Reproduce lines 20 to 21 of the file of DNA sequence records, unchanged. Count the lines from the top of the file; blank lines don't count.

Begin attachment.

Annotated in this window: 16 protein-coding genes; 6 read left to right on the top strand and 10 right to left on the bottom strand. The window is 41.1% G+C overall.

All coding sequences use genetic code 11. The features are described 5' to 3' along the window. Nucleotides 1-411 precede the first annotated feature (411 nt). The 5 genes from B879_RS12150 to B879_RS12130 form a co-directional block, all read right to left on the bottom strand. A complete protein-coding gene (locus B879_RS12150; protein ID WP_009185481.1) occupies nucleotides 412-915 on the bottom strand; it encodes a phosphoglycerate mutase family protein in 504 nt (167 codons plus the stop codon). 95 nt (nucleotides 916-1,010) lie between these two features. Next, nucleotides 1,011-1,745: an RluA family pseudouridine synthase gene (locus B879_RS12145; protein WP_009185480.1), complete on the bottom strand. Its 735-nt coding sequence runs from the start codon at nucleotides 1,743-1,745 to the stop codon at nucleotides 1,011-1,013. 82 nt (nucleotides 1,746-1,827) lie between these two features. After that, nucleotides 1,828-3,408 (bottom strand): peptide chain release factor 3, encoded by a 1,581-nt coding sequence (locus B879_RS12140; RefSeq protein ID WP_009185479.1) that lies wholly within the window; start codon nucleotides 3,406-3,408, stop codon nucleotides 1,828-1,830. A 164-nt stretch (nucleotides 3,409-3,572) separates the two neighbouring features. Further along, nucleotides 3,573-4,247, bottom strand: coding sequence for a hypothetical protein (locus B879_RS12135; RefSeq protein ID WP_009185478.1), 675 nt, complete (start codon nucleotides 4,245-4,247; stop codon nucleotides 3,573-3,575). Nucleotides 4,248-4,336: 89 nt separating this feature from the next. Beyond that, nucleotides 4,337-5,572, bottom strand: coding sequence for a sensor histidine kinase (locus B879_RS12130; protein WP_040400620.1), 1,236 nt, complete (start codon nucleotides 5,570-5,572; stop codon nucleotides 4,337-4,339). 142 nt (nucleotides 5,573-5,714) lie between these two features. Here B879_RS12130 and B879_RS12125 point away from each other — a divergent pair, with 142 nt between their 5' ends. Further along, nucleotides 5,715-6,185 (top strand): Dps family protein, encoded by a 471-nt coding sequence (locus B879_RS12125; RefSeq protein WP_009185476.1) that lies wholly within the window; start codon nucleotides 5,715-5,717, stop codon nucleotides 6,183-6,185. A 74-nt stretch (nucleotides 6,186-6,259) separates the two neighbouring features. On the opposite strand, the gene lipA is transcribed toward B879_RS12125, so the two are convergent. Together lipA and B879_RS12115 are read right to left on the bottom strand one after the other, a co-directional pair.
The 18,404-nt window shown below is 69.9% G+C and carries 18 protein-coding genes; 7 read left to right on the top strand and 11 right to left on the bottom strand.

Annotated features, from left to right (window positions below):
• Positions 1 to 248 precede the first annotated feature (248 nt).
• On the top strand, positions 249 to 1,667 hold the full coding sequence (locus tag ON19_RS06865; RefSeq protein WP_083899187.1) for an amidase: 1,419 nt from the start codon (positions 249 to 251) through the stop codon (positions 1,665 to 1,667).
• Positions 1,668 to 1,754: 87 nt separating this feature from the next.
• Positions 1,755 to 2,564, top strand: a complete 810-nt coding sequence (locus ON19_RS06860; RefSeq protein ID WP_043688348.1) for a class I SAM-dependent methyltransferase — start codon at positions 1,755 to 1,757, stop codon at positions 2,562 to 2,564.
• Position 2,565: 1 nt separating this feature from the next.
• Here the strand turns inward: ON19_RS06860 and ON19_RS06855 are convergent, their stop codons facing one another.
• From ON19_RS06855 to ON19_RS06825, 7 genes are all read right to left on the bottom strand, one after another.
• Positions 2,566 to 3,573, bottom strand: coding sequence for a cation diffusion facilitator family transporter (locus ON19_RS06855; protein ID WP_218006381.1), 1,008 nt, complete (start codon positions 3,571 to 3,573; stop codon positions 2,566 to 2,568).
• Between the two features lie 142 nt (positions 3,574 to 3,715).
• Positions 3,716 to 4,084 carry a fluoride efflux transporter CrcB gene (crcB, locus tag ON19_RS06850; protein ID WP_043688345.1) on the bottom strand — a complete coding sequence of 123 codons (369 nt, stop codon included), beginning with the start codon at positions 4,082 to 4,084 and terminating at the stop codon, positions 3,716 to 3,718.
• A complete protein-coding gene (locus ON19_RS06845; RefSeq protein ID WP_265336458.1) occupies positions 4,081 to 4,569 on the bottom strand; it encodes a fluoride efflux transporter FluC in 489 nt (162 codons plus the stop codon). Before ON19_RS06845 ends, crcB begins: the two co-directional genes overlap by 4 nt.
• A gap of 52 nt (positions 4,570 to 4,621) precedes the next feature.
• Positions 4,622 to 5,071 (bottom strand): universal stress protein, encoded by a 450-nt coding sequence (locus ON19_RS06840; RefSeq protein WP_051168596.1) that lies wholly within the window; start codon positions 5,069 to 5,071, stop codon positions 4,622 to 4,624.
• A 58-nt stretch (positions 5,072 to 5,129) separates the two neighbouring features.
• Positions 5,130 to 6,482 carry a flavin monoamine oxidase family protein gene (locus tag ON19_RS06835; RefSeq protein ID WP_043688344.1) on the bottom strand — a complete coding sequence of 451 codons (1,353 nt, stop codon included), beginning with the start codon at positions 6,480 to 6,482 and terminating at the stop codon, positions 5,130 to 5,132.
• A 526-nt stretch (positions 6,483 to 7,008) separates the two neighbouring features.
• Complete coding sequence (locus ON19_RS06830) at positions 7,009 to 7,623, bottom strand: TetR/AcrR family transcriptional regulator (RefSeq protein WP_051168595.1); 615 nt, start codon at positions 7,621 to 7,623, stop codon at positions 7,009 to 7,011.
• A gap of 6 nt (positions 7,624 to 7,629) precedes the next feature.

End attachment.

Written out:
• A 526-nt stretch (positions 6,483 to 7,008) separates the two neighbouring features.
• Complete coding sequence (locus ON19_RS06830) at positions 7,009 to 7,623, bottom strand: TetR/AcrR family transcriptional regulator (RefSeq protein WP_051168595.1); 615 nt, start codon at positions 7,621 to 7,623, stop codon at positions 7,009 to 7,011.